I want to start off by saying that I have nothing but the deepest respect for TV reporters/journalists who actually have to follow all the renewals/cancellations/pilot pick-up shenanigans that come with broadcast network Upfronts. As a TV fan following all this news and writing about here, my head is spinning trying to keep track of all the new shows the networks have ordered. But of course, I don’t have to do this, I just choose to. So to all those who make a living out of doing this, I feel you.
With that being said, Upfronts are here again and NBC is up first, releasing their schedule today, ahead of its presentation to advertisers tomorrow. It’s been a rough year for the network, starting off the season as the #1 network with the aid of the fall cycle of The Voice, to going down to 4th after February sweeps. After a nearly clean sweep of its comedies and its new dramas (save for Revolution) not delivering as they had hope, NBC is hoping its pilot pick-ups for the new season will bring them back to #1. All in all, NBC has picked up 6 comedies and 5 dramas. Below, a look at the new shows, where they land on the schedule, and my initial thoughts.
ABOUT A BOY [Comedy – Midseason]: Based on the novel and movie of the same name, this new comedy brought to us by executive producer Jason Katims and Jon Favreau follows the bond formed between a bachelor man-child and the young boy and his mother who move in next door to him. The show stars David Walton, looking to finally score a TV hit, and Minnie Driver. Katims has proven himself on dramas Friday Night Lights and Parenthood, and though this is being dubbed as a comedy, I have the sense that this will veer towards dramedy. With Katims involved, there definitely isn’t anything wrong with that.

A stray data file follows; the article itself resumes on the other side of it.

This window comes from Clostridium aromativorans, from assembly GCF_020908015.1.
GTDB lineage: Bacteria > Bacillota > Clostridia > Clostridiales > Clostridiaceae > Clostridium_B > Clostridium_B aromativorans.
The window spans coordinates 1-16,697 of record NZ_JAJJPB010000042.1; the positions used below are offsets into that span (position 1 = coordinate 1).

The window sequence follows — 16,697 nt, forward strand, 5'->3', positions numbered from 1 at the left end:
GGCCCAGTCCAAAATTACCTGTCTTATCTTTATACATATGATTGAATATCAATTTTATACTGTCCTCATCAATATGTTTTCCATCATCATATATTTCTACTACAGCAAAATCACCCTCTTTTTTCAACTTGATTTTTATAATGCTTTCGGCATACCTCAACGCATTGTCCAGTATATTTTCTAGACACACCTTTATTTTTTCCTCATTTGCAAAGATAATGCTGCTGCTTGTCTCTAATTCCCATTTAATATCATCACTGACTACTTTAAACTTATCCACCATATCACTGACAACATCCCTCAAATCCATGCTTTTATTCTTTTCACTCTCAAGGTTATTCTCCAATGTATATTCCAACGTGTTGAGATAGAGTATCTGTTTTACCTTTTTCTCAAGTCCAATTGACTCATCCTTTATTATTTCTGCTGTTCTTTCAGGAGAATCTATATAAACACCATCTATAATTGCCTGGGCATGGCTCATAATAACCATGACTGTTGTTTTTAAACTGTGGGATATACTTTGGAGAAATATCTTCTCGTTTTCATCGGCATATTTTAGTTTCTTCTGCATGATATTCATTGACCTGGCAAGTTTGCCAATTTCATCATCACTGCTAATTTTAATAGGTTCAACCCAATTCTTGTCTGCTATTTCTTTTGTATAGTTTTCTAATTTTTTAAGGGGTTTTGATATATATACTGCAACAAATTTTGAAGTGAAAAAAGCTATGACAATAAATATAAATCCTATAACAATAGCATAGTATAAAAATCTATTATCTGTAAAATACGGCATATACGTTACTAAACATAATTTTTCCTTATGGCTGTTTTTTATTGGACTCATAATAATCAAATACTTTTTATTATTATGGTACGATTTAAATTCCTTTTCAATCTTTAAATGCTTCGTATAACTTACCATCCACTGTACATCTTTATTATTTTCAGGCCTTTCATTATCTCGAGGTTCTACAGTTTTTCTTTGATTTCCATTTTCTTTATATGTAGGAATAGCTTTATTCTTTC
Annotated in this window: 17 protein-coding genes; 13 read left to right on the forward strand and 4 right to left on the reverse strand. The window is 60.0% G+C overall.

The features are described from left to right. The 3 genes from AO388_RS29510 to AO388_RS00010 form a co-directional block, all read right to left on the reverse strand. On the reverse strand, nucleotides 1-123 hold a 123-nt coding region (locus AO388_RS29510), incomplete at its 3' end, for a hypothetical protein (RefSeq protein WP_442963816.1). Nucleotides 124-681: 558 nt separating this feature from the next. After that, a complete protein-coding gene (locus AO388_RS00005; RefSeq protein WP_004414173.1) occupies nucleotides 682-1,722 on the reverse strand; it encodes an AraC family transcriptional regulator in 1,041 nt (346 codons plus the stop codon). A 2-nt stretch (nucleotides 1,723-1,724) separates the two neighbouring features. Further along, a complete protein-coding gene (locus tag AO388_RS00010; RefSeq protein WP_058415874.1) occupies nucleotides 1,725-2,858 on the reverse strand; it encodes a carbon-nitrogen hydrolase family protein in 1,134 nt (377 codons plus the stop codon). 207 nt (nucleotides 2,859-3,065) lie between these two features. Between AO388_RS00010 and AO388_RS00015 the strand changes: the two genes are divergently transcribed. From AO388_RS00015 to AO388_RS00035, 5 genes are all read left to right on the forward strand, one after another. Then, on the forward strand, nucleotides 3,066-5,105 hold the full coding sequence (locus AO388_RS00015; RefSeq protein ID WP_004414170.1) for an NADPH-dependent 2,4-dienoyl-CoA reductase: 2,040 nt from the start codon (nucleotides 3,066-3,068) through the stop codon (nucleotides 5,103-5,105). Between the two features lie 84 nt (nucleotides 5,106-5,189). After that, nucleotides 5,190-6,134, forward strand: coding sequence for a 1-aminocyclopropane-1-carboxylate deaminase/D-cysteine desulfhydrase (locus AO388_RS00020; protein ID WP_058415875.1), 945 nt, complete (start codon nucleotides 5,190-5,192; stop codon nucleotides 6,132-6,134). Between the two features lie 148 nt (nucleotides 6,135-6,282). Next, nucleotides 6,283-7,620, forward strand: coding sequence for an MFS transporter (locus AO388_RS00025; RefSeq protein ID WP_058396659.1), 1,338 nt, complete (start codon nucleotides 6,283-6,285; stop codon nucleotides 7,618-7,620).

THE FAMILY GUIDE [Comedy – Midseason]: A son (whose future self is voiced by Jason Bateman, also an executive producer on the show) recounts how his family grew closer after his parents divorce. It would certainly seem as though NBC is getting back with a more family-oriented comedy line-up. J.K. Simmons is the father whom the son idolizes for not letting his blindness hinder his ability to anything. The role of the mother who post-divorce, suddenly finds her chance at a second adolescence, was originally played by Parker Posey in the pilot, but soon after news of the show getting picked-up, Posey left the show. So now the show is looking to recast the role. For me, I think I’ll have to wait and see how it looks and feel before committing to it.
UNDATEABLE [Comedy – Midseason]: Bill Lawrence brings a new show to NBC about a guy who thinks he’s a professional when picking up girls and finds himself teaching his roommate and his friends (the “undateables”) the way to the dating world. Though I appreciate some of the other shows Bill Lawrence has done (Cougar Town, Scrubs), I’m not entirely sold on this show. Maybe it’s because I’ve watched 8 seasons of How I Met Your Mother and this just reminds me of Barney teaching Ted the ways of picking up girls.
THE MICHAEL J. FOX SHOW [Comedy – Thursdays @ 9:30]: Michael J. Fox’s return as lead on this show based loosely on his life (he previously appeared as a guest star on The Good Wife). Of note, this show has already been given a full 22-episode order, so obviously there is a lot of faith in it. I mean it’s Michael J. Fox’s big return! This is a big deal and is a sign of NBC trying to revive their “Must See TV.”
SEAN SAVES THE WORLD [Comedy – Thursdays @ 9]: Another big return is that of Sean Hayes, best known as Jack from Will & Grace. His new show centers around Sean, a divorced gay dad, who suddenly finds himself trying to parent his 14-year old daughter, who has moved in full-time with him. Sean Hayes was always one of the funniest parts of Will & Grace, so I’m quite excited to see how he does as lead of his own show. Over the years, he’s been doing shows on Broadway, as well as serving as an executive producer on Grimm, so it’s nice to see him back on TV.
WELCOME TO THE FAMILY [Comedy – Thursdays @ 8:30]: Mike O’Malley (here to forth known as Burt Hummel, the best TV dad ever) stars in this show about two families, one Caucasian + one Latino, who bond over their children falling in love and expecting a child. I feel like it’ll be easy for them to make jokes about culture clashes, but if they can somehow move beyond the stereotypes, there might be hope for them yet.